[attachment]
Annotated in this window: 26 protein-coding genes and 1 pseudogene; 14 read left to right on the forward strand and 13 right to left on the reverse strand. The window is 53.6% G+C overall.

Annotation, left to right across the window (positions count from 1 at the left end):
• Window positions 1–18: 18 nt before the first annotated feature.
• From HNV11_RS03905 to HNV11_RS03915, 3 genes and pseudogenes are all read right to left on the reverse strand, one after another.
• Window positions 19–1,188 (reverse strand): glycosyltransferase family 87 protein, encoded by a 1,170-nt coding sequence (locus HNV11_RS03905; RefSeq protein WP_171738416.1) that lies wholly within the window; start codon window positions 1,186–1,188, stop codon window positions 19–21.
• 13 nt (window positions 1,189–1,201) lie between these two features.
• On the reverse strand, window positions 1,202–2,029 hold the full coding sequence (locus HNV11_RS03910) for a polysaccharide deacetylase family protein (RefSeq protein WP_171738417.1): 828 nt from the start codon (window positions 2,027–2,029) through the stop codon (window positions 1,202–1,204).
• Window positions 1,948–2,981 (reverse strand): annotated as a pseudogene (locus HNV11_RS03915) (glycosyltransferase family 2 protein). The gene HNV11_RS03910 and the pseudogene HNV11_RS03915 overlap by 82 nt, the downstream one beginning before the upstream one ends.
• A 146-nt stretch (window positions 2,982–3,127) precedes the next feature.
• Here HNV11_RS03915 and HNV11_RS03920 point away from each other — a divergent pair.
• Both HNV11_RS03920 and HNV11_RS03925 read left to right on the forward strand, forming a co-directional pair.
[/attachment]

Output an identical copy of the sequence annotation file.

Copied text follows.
Annotated in this window: 26 protein-coding genes and 1 pseudogene; 14 read left to right on the forward strand and 13 right to left on the reverse strand. The window is 53.6% G+C overall.

Annotation, left to right across the window (positions count from 1 at the left end):
• Window positions 1–18: 18 nt before the first annotated feature.
• From HNV11_RS03905 to HNV11_RS03915, 3 genes and pseudogenes are all read right to left on the reverse strand, one after another.
• Window positions 19–1,188 (reverse strand): glycosyltransferase family 87 protein, encoded by a 1,170-nt coding sequence (locus HNV11_RS03905; RefSeq protein WP_171738416.1) that lies wholly within the window; start codon window positions 1,186–1,188, stop codon window positions 19–21.
• 13 nt (window positions 1,189–1,201) lie between these two features.
• On the reverse strand, window positions 1,202–2,029 hold the full coding sequence (locus HNV11_RS03910) for a polysaccharide deacetylase family protein (RefSeq protein WP_171738417.1): 828 nt from the start codon (window positions 2,027–2,029) through the stop codon (window positions 1,202–1,204).
• Window positions 1,948–2,981 (reverse strand): annotated as a pseudogene (locus HNV11_RS03915) (glycosyltransferase family 2 protein). The gene HNV11_RS03910 and the pseudogene HNV11_RS03915 overlap by 82 nt, the downstream one beginning before the upstream one ends.
• A 146-nt stretch (window positions 2,982–3,127) precedes the next feature.
• Here HNV11_RS03915 and HNV11_RS03920 point away from each other — a divergent pair.
• Both HNV11_RS03920 and HNV11_RS03925 read left to right on the forward strand, forming a co-directional pair.